If wheels have been neglected and, are in poor shape, then the stronger compounds are needed to bring them around, so that less aggressive pastes and or liquids can be used to "fine tune" the shine. Can you use a finishing liquid or paste on a neglected wheel, sure you can. It will just take you decades longer to get what you'd achieve in one quarter the amount of time using the proper technique and compounds.

At present, I've got oh, around 6 or 7 different compounds, pastes and or rouges for aluminum. I use only soft cloths for application and, polishing. Now, also, once a wheel or set of wheels is polished to a mirror finish, depending on the conditions at which they are operated in or, what kind of weather they are subjected to, will determine just how long they will last, without any "touch-up".

Mine are polished to a mirror surface and, even though they get ran around the country every now and then and see all kinds of rain, mud, muck, dirt, debris, and more, they get a touch up about once a year and that brings them right back a mirror finish. And that process takes me about, 20-25 minutes per wheel. The coach is kept indoors in its own RV garage so, when it's not being used, the wheels are kept out of the weather.

It's all a matter of how much one wants to put into it, in order for the proper shine to appear. You can, and I've done this way more than I care to admit, bring aluminum to a shine that mimics CHROME! I have been asked many, many times by fellow Honda Goldwing riders, "where did you get your wheels chromed"? It still flatters me but, I tell them, they're NOT CHROME, just polished. You get out of it, what you put into it.
Scott

P.S.
I linked some photos of my highly polished wheels but, that P.O.S. Photobucket has apparently changed their rules about posting on forums. So, so much for those photos. I'll have to reorganize my photos to either store them on here or, something else.
Scott
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Old 08-01-2017, 10:06 PM   #24
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Quote:
Originally Posted by FIRE UP View Post
The first thing that needs to be determined is, what kind of condition the wheels are in prior to starting. That will determine which and what kind of compound/paste/liquid to be used and, whether or not a machine is to be use in conjunction with any of the above.
Hey FIRE UP...I'm serious...I was hoping you'd chime in here. I know how meticulous you are and I love that about you. You could be a real asset here to maybe teach us more of how to determine our wheels condition and then exactly what approach, compound/paste/liquids we should use to get our wheels back in shape, where we too, can stand back and be proud.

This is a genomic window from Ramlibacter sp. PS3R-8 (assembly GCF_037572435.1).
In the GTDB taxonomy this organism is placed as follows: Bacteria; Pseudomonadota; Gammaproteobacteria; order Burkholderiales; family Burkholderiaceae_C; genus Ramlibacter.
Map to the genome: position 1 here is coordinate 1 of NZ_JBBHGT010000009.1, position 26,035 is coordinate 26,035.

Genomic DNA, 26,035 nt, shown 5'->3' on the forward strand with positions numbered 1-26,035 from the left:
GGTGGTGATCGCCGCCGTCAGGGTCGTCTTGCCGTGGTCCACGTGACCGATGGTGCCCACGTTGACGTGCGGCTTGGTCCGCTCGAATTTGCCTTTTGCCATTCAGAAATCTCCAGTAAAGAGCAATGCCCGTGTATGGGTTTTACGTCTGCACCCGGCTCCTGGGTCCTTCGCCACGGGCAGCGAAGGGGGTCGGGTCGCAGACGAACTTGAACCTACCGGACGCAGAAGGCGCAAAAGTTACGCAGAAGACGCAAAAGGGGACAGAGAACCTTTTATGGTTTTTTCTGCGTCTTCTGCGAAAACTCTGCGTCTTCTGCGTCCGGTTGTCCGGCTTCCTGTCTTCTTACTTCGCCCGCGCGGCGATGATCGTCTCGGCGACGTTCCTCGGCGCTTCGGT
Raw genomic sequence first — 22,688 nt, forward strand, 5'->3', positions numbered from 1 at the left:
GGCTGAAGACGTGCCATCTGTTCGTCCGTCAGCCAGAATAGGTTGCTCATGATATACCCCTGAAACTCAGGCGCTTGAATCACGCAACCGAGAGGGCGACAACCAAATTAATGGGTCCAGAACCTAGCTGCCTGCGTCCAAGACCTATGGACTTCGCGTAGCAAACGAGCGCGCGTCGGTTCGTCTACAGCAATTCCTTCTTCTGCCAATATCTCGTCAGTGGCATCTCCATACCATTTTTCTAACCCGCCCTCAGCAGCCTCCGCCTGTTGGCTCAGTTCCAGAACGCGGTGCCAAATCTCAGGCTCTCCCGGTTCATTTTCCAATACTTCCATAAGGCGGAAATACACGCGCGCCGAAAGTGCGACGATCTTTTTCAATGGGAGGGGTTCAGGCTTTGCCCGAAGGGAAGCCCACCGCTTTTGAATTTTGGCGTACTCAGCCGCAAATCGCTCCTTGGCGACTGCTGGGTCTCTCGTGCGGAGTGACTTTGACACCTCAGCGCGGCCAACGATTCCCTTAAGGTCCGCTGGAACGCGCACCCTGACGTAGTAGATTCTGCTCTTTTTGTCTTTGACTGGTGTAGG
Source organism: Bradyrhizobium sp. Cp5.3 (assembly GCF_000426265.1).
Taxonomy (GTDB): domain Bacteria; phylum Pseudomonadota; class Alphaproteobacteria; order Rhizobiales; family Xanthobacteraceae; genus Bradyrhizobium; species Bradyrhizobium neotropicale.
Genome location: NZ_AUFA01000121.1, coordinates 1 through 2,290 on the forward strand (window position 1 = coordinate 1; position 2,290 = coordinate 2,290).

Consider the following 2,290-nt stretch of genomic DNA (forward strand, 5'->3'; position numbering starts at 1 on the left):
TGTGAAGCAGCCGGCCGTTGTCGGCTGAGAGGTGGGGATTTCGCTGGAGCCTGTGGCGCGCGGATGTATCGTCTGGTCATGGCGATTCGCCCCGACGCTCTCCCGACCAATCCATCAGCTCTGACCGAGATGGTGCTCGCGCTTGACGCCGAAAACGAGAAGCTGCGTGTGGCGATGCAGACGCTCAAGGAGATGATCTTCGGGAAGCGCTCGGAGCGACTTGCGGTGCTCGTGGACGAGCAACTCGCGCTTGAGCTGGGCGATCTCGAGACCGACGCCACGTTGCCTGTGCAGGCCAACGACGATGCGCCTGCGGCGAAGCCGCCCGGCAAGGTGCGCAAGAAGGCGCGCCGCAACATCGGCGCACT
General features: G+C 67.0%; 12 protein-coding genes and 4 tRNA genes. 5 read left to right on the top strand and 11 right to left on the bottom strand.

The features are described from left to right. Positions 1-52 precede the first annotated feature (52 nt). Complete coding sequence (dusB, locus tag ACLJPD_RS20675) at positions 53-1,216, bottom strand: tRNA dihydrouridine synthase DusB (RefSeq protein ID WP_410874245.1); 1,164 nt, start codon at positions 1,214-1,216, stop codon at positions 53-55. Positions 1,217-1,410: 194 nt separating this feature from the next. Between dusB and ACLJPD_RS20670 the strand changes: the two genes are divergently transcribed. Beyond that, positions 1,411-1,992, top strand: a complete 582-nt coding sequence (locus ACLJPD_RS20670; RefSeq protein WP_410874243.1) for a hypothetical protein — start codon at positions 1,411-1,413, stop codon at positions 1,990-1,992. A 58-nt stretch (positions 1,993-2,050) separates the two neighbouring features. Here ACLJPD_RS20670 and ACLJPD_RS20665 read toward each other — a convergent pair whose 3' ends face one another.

I would like to ask you—if you could and have the time—give us say.....for example...a 3 stage approach of what exactly you would recommend.

For example your suggestions could go something like this:
1) If your wheels are very tarnished and yellowing, the steps I would take and the compound/paste/liquids I would use would be....

2) If your wheels are just dull but you like to........the steps I would take and the compound/paste/liquids I would use would be....

3) If your wheels are fairly new and you'd like to keep them way........the steps I would take and the compound/paste/liquids I would use would be....

Or maybe even a 4th bit of information addressing what if your wheels are pitted, scratched or gouged.

I don't know FIRE UP, you fill in the blanks and title the different case scenarios as you see fit. But I know—after seeing the way you take care of your coach—we could all benefit from your experience.

Just thought I'd ask. If I'm out of line please forgive me.
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Old 08-02-2017, 09:00 PM   #25
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Hey Marjoa,
Thanks for the nice comments. You were pretty close in your "stages" of polishing. Aluminum is primarily a soft material. That is of course unless it's been treated in such a way that it's NOT soft. Some examples are 3003, 5052 and 6061-T-6. The first is primarily bubble gum aluminum. It's really malleable and scratches very easily. The 5052 is the middle of the grade chain and, is used in many applications for basic industrial support. The T-6 stuff is the bottom of the line in terms of Air craft quality aluminum. There's higher grades than that but, you get into exotic formulas and all that.
The wheels we all use and see on our coaches are a form of a mix of the 5052 and T-6. They need to be strong and hold their shape but, on the non-coated ones, they are soft enough to actually polish and that means, REMOVING material. But, due to the fact that they are that soft, on the surface anyways, it also means they're somewhat easily corrodible.
Metal, as in steel and cast iron, rusts. Aluminum corrodes. Same thing only different.